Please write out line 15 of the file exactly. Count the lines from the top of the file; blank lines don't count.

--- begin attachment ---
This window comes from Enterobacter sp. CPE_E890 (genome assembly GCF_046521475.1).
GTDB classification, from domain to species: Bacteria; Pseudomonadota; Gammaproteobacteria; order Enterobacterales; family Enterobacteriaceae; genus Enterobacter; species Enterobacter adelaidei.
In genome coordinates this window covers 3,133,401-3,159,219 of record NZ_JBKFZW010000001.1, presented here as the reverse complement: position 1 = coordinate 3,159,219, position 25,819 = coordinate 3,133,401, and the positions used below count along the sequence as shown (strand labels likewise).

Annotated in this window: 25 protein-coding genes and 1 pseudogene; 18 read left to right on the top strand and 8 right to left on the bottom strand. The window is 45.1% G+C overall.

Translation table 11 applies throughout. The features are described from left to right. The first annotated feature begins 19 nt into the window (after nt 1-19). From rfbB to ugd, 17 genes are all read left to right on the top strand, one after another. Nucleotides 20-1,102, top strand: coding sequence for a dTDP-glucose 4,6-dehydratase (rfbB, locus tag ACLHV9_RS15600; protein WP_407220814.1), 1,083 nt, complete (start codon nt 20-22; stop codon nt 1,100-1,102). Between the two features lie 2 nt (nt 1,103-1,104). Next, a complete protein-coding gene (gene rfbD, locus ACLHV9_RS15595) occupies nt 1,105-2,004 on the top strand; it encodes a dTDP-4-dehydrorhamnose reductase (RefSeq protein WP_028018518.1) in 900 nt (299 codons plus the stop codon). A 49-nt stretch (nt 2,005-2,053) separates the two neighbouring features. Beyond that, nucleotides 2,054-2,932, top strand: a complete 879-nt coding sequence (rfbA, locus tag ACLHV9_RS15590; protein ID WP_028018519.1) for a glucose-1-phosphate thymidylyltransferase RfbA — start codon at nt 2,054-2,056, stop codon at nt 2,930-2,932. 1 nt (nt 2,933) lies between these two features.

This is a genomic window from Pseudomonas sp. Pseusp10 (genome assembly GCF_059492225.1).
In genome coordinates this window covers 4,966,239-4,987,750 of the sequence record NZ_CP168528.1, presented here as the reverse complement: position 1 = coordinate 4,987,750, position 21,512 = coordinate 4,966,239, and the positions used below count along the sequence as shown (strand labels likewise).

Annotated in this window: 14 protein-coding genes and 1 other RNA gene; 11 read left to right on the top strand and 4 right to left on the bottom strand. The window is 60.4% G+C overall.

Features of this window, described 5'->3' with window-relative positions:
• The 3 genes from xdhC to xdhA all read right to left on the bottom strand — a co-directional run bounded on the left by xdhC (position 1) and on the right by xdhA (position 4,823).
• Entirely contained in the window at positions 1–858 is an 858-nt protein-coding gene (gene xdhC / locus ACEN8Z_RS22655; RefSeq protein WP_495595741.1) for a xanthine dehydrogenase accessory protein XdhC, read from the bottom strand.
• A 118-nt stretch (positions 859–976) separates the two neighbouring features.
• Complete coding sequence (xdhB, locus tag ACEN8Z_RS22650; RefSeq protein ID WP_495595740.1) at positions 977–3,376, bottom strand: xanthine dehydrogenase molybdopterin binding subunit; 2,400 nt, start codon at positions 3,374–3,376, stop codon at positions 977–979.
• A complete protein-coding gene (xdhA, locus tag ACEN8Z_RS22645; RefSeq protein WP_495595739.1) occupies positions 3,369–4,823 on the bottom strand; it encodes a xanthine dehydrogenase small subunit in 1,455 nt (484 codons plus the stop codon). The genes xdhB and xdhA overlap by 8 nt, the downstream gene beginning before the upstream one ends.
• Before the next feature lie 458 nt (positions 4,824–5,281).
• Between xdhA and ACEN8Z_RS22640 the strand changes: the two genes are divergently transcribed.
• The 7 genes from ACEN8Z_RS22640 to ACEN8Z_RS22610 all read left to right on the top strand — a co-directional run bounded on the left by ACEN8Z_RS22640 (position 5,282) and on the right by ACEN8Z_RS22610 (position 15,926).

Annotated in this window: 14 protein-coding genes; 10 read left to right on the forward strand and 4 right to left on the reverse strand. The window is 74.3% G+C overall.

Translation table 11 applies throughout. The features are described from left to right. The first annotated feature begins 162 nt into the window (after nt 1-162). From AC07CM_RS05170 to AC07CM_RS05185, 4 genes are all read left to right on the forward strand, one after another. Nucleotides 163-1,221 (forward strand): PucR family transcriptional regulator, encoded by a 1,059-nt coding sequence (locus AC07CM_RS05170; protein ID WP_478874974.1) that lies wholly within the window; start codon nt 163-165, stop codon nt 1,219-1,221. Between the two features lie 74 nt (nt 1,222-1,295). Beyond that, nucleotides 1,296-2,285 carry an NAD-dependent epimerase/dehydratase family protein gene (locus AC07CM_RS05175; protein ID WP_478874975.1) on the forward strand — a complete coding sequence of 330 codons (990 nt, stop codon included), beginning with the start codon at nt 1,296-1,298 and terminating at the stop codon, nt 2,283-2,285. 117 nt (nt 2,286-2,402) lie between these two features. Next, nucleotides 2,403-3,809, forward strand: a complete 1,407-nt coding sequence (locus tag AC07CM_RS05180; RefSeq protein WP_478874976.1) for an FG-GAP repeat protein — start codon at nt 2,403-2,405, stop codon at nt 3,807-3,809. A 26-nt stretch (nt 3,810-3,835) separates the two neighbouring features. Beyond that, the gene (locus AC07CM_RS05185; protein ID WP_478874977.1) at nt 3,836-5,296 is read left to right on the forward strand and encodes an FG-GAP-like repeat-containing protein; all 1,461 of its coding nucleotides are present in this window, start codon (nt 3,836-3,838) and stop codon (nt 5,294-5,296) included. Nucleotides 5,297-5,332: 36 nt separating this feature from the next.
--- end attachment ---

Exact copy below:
• Before the next feature lie 458 nt (positions 4,824–5,281).